therapeutic drug monitoring

(redirected from Concomitant disease)

therapeutic drug monitoring

Clinical pharmacology The regular measurement of serum levels of drugs requiring close 'titration' of doses in order to ensure that there are sufficient levels in the blood to be therapeutically effective, while avoiding potentially toxic excess; drug concentration in vivo is a function of multiple factors Common TDM drugs Carbamazepine, digoxin, gentamycin, procainamide, phenobarbital, phenytoin, theophylline, tobramycin, valproic acid, vancomycin
Therapeutic drug levels in vivo–factors involved
Patient compliance  Ingestion of drug in the doses prescribed
Bioavailability Access to circulation, interaction with cognate receptor(s); ionized and 'free', or bound to a carrier molecule, often albumin
Pharmacokinetics Drug equilibrium requires 4-6 half-lives of drug clearance (a period of time for1/2 of the drug to 'clear', either through metabolism or excretion, multiplied by 4-6); the drug is affected by
Interaction with foods or other drugs at the site of absorption, eg tetracycline binding to cations or chelation with binding resins, eg bile acid-binding cholestyramine that also sequesters warfarin, thyroxine and digitoxin or interactions of various drugs with each other, eg digitalis with quinidine resulting in a 3-fold ↓ in digitalis clearance
Absorption may be changed by GI hypermotility or large molecule size
Lipid solubility, which affects the volume of distribution; highly lipid-soluble substances have high affinity for adipose tissue and a low tendency to remain in the vascular compartment, see Volume of distribution.
Biotransformation, with 'first pass' elimination by hepatic metabolism, in which polar groups are introduced into relatively insoluble molecules by oxidation, reduction or hydrolysis; for elimination, lipid-soluble drugs require the 'solubility' steps of glucuronidation or sulfatation in the liver; water-soluble molecules are eliminated directly via the kidneys, weak acidic drugs are eliminated by active tubular secretion that may be altered by therapy with methotrexate, penicillin, probenecid, salicylates, phenylbutazone and thiazide diuretics
First order kinetics Drug elimination is proportional to its concentration
Zero order kinetics Drug elimination is independent of the drug's concentration
Physiological factors
Age Lower doses are required in both infants and the elderly, in the former because the metabolic machinery is not fully operational, in the latter because the machinery is decaying, with ↓ cardiac and renal function, enzyme activity, density of receptors on the cell surfaces and ↓ albumin, the major drug transporting molecule
Enzyme induction, which is involved in a drug's metabolism may reduce the drug's activity; enzyme-inducing drugs include barbiturates, carbamazepine, glutethimide, phenytoin, primidone, rifampicin
Enzyme inhibition, which is involved in drug metabolism, resulting in ↑ drug activity, prolonging the action of various drugs, including chloramphenicol, cimetidine, disulfiram (Antabuse), isoniazid, methyldopa, metronidazole, phenylbutazone and sulfonamides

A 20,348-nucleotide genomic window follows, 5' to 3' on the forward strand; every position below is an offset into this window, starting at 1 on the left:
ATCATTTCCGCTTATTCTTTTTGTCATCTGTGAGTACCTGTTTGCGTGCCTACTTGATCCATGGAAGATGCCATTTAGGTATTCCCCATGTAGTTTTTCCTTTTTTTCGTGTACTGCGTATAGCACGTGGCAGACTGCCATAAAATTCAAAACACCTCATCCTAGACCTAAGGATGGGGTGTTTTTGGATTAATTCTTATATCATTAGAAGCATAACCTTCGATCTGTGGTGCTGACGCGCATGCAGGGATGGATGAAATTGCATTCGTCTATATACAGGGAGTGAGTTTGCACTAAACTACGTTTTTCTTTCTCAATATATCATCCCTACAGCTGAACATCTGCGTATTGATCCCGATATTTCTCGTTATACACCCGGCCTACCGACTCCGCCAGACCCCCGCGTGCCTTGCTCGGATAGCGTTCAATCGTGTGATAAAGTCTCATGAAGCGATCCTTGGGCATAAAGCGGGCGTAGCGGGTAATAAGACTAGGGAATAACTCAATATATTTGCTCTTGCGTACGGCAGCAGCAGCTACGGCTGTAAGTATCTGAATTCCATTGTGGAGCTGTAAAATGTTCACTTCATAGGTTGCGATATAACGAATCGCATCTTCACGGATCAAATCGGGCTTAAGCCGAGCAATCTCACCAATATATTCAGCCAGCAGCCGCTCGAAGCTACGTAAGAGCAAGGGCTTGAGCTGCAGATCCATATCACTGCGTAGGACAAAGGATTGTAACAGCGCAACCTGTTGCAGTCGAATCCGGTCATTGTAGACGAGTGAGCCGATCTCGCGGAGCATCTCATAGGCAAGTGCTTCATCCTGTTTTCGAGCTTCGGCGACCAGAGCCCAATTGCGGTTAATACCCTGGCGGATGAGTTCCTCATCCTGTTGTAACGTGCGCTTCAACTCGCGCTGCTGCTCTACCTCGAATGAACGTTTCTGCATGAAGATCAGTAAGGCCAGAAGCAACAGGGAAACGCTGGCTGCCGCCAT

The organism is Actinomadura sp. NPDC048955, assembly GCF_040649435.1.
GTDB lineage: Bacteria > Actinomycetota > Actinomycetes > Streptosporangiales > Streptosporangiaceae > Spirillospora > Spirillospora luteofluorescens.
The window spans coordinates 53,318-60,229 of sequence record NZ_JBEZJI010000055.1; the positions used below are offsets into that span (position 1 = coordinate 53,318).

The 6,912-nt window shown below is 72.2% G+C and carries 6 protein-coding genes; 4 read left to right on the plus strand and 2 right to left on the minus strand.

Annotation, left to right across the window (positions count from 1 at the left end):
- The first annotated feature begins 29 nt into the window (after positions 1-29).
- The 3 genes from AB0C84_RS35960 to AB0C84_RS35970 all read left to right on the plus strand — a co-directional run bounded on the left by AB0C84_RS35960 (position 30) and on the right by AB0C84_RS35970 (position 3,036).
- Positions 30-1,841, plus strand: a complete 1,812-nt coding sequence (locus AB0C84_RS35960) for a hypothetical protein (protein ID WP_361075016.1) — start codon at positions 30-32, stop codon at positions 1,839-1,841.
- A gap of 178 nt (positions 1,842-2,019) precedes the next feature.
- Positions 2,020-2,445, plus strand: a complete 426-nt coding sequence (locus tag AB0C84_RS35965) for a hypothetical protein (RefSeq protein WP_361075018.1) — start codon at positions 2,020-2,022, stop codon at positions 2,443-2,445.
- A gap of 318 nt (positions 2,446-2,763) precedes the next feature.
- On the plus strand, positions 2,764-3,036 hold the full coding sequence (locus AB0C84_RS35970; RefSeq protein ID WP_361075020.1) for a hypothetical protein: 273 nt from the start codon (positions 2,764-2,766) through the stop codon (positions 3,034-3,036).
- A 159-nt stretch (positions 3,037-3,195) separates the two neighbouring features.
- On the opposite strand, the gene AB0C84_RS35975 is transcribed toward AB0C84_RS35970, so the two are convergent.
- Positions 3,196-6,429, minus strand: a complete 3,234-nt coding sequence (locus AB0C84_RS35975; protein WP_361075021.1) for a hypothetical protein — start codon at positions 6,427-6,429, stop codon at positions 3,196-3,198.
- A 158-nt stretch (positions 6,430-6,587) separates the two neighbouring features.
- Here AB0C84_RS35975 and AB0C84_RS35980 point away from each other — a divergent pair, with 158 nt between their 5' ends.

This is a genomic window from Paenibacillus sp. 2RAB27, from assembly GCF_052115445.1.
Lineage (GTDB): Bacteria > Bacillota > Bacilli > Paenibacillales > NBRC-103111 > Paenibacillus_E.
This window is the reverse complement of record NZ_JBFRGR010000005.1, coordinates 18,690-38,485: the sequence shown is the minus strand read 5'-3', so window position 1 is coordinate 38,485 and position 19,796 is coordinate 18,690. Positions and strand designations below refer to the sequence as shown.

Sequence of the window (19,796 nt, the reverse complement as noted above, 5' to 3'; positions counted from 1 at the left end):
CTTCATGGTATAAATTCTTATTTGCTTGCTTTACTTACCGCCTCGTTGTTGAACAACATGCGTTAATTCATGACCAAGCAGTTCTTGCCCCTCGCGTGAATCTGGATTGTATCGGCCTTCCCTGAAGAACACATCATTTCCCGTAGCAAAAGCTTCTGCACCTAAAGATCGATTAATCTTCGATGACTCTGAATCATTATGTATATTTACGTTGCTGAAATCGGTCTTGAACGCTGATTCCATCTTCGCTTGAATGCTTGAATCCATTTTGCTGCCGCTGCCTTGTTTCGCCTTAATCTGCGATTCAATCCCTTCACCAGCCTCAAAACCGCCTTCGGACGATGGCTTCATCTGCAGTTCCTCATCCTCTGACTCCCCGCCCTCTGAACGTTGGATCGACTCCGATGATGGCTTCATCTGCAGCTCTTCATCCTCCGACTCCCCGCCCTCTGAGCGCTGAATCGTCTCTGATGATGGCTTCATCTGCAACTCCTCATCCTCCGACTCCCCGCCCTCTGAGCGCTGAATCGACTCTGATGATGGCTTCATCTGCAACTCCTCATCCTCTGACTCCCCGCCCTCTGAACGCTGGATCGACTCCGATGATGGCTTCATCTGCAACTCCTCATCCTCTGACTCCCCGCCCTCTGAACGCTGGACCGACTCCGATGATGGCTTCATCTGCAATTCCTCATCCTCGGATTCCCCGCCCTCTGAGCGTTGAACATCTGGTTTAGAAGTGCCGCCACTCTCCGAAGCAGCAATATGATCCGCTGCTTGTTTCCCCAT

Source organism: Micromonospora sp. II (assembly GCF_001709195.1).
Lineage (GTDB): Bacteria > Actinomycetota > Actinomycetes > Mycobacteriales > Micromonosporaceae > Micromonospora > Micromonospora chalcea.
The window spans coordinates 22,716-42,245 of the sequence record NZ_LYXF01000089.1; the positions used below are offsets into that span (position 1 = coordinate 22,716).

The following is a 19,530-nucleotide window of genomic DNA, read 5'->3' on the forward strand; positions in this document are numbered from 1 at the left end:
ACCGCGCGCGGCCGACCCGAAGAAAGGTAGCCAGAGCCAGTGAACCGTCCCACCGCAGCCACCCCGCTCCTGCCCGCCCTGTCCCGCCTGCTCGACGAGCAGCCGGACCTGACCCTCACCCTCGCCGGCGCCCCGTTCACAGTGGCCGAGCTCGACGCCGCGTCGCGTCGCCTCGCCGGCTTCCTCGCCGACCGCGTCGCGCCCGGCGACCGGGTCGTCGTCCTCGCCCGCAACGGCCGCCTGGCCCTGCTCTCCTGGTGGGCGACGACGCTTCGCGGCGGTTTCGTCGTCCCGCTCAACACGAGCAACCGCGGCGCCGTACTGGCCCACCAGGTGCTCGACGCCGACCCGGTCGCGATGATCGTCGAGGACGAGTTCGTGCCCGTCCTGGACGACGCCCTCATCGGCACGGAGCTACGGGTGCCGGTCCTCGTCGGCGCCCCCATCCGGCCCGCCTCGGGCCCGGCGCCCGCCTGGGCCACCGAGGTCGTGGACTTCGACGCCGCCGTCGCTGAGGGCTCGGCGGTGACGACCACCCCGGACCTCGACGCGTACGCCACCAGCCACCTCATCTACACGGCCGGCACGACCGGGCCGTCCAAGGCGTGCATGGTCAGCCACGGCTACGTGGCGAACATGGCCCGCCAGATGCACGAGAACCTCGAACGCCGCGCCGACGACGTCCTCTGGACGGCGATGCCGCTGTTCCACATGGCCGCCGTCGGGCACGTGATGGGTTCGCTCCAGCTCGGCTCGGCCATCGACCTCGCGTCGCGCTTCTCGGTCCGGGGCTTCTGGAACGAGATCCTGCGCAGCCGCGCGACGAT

Genetic factors play an as yet poorly defined role in therapeutic drug monitoring, as is the case of the poor ability of some racial groups to acetylate drugs
Concomitant disease, ie whether there are underlying conditions that may affect drug distribution or metabolism, eg renal disease with ↓ clearance and ↑ drug levels, or hepatic disease, in which there is ↓ albumin production and ↓ enzyme activity resulting in a functional ↑ in drug levels, due to ↓ availability of drug-carrying proteins

ther·a·peu·tic drug mon·i·tor·ing

(TDM) (thār'ă-pyū'tik drŭg mon'i-tŏr-ing)
Clinical measurement of the effects of a drug in a specific patient rather than reliance on normative ranges (e.g., some old people need a lower dosage than their weight might suggest). Such procedures verify that therapy is as accurate as possible.
References in periodicals archive ?
The TDR agreement complements Skila's current roster of healthcare information partners and offers its clients detailed disease code descriptions, diagnostic criteria and other information that accompanies TDR's Incidence and Prevalence Database, a comprehensive database with information on epidemiology, incidence, prevalence, morbidity, mortality, census data, cost analysis, and concomitant disease.
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The results, presented during the American College of Rheumatology's (ACR) 2011 Annual Scientific Meeting in Chicago, November 5-9, are from an open-label extension of the REALISTIC (RA EvALuation In Subjects receiving TNF Inhibitor Certolizumab pegol) study, and demonstrated consistent efficacy and improved physical function irrespective of prior anti-TNF therapy, concomitant disease modifying antirheumatic drugs (DMARDs), or duration of disease.
Of the 61 patients included in the analysis, 39 also had at least one concomitant disease or were on at least one drug that was also associated with hyponatremia and/or seizures.
For women at average risk of ovarian cancer who are undergoing a hysterectomy for benign conditions, the decision should be individualized after appropriate informed consent, including a careful analysis of personal risk factors, concomitant disease, presence of gynecologic disease (endometriosis, chronic pain, infection), and age," wrote members of the SGO's clinical practice committee.
Thus, the presence of this entity should prompt a search for concomitant disease.
Of the 61 patients, 39 also had at least one concomitant disease or were on at least one drug that was also associated with hyponatremia and/or seizures.
One patient suffered from an unexpected serious AE (acute intermittent porphyria), which was a concomitant disease already known to the patient prior to inclusion into this observational study.
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